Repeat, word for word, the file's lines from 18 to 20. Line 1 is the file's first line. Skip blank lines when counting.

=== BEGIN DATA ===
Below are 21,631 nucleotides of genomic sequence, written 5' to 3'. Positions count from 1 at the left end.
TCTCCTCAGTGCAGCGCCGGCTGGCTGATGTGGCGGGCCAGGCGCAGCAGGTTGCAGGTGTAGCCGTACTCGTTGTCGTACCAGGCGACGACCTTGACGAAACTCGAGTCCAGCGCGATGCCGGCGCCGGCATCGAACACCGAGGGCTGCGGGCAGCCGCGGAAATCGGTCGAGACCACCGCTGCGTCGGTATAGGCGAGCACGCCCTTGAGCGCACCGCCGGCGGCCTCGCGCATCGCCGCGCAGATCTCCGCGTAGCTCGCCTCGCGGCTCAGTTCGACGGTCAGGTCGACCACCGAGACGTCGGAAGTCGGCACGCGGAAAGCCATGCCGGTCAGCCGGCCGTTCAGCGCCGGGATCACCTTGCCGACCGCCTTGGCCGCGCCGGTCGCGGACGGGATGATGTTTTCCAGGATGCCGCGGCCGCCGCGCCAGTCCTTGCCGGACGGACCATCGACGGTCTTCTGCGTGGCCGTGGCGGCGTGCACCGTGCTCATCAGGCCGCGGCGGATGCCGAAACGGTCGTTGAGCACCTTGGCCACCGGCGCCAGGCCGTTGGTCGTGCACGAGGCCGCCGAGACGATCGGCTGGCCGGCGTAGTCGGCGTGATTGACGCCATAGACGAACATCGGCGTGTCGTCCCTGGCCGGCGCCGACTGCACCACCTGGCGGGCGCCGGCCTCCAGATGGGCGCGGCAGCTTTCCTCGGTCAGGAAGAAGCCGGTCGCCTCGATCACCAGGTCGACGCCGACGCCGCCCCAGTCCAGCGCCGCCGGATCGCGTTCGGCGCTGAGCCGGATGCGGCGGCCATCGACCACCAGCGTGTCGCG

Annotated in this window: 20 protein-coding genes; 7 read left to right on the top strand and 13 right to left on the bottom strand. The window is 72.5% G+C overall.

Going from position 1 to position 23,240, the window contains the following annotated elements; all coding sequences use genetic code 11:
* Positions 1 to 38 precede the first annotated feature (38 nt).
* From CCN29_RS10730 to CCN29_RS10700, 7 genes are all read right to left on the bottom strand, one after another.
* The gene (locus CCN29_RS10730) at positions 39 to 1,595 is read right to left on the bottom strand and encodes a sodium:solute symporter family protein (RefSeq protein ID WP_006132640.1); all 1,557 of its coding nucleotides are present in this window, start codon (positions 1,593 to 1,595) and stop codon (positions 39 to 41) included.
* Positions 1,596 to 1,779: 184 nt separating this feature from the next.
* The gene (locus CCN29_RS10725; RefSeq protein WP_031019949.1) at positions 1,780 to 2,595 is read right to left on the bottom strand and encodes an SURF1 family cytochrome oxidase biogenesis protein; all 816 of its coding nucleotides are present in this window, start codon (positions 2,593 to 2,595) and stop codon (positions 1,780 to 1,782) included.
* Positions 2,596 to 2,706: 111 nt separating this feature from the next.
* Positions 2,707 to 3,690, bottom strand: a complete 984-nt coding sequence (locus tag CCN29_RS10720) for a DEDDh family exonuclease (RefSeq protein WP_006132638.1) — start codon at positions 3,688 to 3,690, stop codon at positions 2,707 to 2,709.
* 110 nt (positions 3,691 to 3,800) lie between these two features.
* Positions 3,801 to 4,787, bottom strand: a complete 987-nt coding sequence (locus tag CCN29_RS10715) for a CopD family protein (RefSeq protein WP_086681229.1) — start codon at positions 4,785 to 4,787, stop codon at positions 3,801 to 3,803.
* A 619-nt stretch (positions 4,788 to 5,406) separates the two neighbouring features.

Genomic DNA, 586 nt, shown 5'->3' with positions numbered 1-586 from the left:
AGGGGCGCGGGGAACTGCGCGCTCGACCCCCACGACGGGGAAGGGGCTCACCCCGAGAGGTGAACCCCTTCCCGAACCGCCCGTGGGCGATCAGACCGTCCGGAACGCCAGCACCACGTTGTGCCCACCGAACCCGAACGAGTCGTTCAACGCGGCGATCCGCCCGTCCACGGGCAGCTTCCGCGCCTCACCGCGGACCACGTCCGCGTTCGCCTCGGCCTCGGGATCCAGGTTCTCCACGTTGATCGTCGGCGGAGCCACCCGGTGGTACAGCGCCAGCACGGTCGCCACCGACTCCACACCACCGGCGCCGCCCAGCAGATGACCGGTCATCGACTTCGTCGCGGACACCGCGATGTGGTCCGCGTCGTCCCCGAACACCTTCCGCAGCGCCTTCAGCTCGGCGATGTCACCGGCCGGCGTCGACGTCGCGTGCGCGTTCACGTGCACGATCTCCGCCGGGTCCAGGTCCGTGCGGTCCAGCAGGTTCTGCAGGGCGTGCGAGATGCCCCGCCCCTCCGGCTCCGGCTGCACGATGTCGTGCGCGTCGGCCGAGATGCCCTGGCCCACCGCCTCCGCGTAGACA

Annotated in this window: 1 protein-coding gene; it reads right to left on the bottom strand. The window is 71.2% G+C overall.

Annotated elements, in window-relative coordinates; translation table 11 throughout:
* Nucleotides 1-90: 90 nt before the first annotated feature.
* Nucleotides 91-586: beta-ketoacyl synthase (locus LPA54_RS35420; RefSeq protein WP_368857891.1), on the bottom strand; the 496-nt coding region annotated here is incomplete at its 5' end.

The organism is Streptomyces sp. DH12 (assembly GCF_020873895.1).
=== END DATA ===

Annotated elements, in window-relative coordinates; translation table 11 throughout:
* Nucleotides 1-90: 90 nt before the first annotated feature.
* Nucleotides 91-586: beta-ketoacyl synthase (locus LPA54_RS35420; RefSeq protein WP_368857891.1), on the bottom strand; the 496-nt coding region annotated here is incomplete at its 5' end.